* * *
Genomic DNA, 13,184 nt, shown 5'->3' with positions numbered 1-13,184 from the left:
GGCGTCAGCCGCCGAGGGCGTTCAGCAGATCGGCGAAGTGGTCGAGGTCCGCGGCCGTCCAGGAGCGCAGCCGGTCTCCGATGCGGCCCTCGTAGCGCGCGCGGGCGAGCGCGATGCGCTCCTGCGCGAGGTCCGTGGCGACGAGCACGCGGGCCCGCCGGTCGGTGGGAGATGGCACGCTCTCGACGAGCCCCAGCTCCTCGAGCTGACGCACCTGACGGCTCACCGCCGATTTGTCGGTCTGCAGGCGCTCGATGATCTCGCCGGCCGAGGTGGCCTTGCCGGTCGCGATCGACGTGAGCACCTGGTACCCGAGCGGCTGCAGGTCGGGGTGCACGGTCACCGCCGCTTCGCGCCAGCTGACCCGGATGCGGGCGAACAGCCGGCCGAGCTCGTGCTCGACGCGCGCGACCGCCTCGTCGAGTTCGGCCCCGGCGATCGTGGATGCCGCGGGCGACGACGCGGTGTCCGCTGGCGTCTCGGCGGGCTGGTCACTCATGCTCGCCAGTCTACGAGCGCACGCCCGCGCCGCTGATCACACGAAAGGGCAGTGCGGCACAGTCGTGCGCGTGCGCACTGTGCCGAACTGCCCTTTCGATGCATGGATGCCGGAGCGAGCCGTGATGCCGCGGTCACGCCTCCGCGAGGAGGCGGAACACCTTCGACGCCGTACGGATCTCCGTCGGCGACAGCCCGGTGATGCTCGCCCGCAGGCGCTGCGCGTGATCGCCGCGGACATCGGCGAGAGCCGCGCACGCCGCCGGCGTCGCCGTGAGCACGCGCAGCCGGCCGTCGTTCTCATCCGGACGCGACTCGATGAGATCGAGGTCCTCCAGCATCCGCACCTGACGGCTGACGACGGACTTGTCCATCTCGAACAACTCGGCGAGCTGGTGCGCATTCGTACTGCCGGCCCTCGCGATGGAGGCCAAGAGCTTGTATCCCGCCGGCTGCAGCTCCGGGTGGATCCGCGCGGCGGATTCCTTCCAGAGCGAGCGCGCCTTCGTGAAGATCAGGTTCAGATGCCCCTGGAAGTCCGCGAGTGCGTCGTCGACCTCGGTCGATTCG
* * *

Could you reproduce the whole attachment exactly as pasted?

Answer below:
Genomic DNA, 13,184 nt, shown 5'->3' with positions numbered 1-13,184 from the left:
GGCGTCAGCCGCCGAGGGCGTTCAGCAGATCGGCGAAGTGGTCGAGGTCCGCGGCCGTCCAGGAGCGCAGCCGGTCTCCGATGCGGCCCTCGTAGCGCGCGCGGGCGAGCGCGATGCGCTCCTGCGCGAGGTCCGTGGCGACGAGCACGCGGGCCCGCCGGTCGGTGGGAGATGGCACGCTCTCGACGAGCCCCAGCTCCTCGAGCTGACGCACCTGACGGCTCACCGCCGATTTGTCGGTCTGCAGGCGCTCGATGATCTCGCCGGCCGAGGTGGCCTTGCCGGTCGCGATCGACGTGAGCACCTGGTACCCGAGCGGCTGCAGGTCGGGGTGCACGGTCACCGCCGCTTCGCGCCAGCTGACCCGGATGCGGGCGAACAGCCGGCCGAGCTCGTGCTCGACGCGCGCGACCGCCTCGTCGAGTTCGGCCCCGGCGATCGTGGATGCCGCGGGCGACGACGCGGTGTCCGCTGGCGTCTCGGCGGGCTGGTCACTCATGCTCGCCAGTCTACGAGCGCACGCCCGCGCCGCTGATCACACGAAAGGGCAGTGCGGCACAGTCGTGCGCGTGCGCACTGTGCCGAACTGCCCTTTCGATGCATGGATGCCGGAGCGAGCCGTGATGCCGCGGTCACGCCTCCGCGAGGAGGCGGAACACCTTCGACGCCGTACGGATCTCCGTCGGCGACAGCCCGGTGATGCTCGCCCGCAGGCGCTGCGCGTGATCGCCGCGGACATCGGCGAGAGCCGCGCACGCCGCCGGCGTCGCCGTGAGCACGCGCAGCCGGCCGTCGTTCTCATCCGGACGCGACTCGATGAGATCGAGGTCCTCCAGCATCCGCACCTGACGGCTGACGACGGACTTGTCCATCTCGAACAACTCGGCGAGCTGGTGCGCATTCGTACTGCCGGCCCTCGCGATGGAGGCCAAGAGCTTGTATCCCGCCGGCTGCAGCTCCGGGTGGATCCGCGCGGCGGATTCCTTCCAGAGCGAGCGCGCCTTCGTGAAGATCAGGTTCAGATGCCCCTGGAAGTCCGCGAGTGCGTCGTCGACCTCGGTCGATTCG